CO2 emissions from industry occur typically from a number of small, low concentration sources with a wide range of flue gas compositions and impurity profiles. For example, in a refinery, CO2 is emitted from many process furnaces, hydrogen production units and power generation plant, and emission points are scattered over several km2. If a centralized CCS plant is applied, a large piping network and compression power will be required. Moreover, the capture unit would need to deal with a wide range of impurities. This is not optimal. Instead, a much more efficient capture process design involves several separate and bespoke capture units at different locations on site, sharing only a common high concentration CO2 export pipeline. It is therefore beneficial to have several compact and flexible capture units, with low operating and capital costs and high efficiency able to use waste heat from different process units.
CO2 capture by using amine solvents is the most mature technology employed in most carbon capture plants, including the world’s first large-scale CCS plant at Boundary Dam, Canada. This technology is considered a reference for next-generation technologies. Incremental improvements through the use of alternative amines or amine mixtures with higher capacity and/or lower regeneration/degradation costs are potentially possible. However, major problems with this conventional process remain without a fundamentally different design. They include (a) low mass transfer efficiency in the absorber and desorber, resulting in large equipment size and high capital and operating costs, (b) high energy consumption in solvent regeneration, causing a very high energy penalty and operating cost, (c) corrosion caused by concentrated amine solutions, which makes it necessary to use more expensive materials, (d) thermal and oxidative degradation of amines above 100oC. More solvent make-up means high operating cost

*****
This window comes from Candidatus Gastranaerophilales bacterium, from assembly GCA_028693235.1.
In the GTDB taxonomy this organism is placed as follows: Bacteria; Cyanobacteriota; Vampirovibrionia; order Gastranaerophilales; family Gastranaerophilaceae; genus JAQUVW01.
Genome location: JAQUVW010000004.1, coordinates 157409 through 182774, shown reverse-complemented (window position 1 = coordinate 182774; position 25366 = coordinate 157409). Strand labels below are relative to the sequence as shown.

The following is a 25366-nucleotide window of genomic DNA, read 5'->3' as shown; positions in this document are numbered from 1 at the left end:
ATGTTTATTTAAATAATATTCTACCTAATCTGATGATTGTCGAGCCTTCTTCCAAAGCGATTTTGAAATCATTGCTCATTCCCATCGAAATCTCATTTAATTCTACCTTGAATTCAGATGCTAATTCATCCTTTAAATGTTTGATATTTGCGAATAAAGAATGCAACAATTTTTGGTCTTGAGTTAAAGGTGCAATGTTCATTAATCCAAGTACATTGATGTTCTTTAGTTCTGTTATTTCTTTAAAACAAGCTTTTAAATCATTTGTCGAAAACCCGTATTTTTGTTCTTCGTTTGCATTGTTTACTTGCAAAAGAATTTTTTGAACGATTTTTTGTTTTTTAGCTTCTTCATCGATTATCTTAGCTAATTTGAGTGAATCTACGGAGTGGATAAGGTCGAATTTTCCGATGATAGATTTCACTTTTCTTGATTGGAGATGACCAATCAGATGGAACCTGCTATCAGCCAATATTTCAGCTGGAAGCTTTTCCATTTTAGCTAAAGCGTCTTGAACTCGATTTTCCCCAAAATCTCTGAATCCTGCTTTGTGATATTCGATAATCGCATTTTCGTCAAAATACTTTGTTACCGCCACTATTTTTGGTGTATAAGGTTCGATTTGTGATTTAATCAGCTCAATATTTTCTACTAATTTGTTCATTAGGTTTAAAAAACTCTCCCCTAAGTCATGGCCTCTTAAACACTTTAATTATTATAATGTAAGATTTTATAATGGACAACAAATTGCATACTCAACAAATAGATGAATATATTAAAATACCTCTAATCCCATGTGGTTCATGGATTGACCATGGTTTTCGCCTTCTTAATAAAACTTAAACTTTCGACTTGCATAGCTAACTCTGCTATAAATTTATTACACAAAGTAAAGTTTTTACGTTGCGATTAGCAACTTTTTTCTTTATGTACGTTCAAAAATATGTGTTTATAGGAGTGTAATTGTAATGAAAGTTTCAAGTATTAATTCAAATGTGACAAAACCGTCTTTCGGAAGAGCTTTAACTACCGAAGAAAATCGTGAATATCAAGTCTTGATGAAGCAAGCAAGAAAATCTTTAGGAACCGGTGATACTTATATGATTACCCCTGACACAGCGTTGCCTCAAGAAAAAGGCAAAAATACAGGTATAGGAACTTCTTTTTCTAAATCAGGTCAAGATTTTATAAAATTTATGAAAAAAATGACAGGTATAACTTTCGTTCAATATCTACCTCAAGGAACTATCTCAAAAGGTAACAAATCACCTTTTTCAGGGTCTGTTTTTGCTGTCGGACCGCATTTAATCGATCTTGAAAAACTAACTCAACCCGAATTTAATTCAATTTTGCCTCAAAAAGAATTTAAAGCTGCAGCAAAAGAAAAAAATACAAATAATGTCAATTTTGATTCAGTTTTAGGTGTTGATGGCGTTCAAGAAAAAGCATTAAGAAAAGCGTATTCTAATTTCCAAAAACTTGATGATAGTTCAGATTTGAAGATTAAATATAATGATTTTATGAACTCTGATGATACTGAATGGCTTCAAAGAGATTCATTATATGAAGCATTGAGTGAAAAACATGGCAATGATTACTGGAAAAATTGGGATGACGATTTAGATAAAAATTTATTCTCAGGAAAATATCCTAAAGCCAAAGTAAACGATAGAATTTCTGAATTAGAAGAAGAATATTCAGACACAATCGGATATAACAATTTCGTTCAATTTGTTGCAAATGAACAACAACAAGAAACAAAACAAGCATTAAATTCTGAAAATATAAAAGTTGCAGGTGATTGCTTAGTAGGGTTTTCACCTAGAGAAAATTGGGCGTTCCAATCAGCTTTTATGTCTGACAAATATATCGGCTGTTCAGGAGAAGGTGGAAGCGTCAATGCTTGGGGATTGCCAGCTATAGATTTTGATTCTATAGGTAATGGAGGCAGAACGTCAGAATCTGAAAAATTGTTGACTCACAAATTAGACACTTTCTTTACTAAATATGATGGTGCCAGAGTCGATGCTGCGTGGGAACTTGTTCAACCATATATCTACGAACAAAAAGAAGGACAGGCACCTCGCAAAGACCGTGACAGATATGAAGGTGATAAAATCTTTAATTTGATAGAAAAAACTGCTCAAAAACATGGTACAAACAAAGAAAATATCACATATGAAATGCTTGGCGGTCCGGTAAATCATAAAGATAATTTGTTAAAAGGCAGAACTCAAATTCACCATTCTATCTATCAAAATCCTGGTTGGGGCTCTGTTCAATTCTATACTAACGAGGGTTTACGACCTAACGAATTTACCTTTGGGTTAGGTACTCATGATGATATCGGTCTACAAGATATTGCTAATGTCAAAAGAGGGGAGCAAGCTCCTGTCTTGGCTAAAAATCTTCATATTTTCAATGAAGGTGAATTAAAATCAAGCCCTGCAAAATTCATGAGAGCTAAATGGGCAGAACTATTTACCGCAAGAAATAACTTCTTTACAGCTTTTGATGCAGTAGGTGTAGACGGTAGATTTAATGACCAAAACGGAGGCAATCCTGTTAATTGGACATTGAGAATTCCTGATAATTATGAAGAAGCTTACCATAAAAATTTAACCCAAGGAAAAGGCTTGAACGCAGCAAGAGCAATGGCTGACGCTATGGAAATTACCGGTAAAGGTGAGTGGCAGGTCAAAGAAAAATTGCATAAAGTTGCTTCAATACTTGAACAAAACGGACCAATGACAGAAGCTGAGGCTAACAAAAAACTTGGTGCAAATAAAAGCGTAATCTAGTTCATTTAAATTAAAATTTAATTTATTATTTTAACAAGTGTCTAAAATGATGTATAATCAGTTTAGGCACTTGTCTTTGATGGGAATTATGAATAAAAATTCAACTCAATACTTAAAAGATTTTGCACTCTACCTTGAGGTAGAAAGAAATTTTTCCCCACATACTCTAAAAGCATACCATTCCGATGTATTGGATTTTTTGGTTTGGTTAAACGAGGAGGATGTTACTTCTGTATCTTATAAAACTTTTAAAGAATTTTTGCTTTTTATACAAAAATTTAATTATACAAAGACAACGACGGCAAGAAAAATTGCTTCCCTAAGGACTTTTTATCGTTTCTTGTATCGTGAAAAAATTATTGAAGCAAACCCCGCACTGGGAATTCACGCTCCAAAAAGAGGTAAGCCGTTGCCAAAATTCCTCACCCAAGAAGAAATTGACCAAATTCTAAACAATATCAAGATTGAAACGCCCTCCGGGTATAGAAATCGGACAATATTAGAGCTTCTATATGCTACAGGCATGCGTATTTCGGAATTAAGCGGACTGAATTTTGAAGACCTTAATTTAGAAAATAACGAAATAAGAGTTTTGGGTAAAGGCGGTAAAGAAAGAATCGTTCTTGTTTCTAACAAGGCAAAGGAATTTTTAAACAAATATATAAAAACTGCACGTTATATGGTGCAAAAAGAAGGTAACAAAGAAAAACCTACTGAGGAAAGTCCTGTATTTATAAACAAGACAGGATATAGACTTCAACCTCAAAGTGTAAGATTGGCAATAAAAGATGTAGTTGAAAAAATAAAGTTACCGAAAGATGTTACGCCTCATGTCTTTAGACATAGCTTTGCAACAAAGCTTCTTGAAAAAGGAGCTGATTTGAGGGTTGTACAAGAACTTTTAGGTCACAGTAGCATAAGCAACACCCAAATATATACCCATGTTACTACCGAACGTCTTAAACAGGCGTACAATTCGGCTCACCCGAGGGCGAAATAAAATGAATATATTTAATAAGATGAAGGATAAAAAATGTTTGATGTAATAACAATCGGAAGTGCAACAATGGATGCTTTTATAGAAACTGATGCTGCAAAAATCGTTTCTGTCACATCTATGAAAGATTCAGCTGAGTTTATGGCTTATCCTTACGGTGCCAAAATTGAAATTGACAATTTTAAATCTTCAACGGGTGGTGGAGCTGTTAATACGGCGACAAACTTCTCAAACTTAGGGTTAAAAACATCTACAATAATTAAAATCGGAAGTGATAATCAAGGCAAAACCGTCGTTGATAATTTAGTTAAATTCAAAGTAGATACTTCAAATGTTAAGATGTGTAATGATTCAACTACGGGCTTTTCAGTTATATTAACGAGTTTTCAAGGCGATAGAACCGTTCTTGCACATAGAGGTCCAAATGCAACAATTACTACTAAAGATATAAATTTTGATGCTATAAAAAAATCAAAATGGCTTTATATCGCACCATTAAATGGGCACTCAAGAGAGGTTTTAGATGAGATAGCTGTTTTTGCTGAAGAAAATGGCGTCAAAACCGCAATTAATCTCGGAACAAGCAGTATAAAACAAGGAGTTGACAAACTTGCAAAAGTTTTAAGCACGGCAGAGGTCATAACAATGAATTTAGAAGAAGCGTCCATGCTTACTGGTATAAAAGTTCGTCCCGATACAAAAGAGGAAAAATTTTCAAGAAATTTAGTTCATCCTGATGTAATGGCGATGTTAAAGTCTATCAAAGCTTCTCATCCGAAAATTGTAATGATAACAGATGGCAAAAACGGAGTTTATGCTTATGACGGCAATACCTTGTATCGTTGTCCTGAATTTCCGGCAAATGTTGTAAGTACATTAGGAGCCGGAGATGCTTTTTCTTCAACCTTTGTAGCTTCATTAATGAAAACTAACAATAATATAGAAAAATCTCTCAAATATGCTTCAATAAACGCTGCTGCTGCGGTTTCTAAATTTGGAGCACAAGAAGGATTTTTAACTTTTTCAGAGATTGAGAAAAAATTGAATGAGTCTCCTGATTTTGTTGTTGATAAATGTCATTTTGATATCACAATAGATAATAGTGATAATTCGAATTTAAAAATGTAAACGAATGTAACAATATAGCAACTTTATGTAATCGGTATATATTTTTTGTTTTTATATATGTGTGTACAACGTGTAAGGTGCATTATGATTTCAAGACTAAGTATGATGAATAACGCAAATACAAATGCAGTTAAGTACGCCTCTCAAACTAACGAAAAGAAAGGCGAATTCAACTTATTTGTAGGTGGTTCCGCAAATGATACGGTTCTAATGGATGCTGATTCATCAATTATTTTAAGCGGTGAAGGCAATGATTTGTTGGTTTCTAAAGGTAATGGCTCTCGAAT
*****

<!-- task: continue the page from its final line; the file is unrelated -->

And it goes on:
We propose to meet this challenge by combining two technologies, rotating packed bed absorption and microwave-assisted regeneration, which will enable small and flexible capture devices to be installed at a wide range of industrial sites. A rotating packed bed column offers a dramatically reduced volume by 90% compared to a traditional absorption column, while microwave regeneration is a revolutionary method for regenerating amine solutions at 70oC (rather than 120oC) that can operate without a temperature swing and is very fast, leading to further significant reduction in capital costs (by around 50%), in the sensible heat used for CO2 desorption, and in corrosion and solvent degradation by over 90%. CO2 desorption at 70oC also enables the regenerator to use low grade industrial waste heat.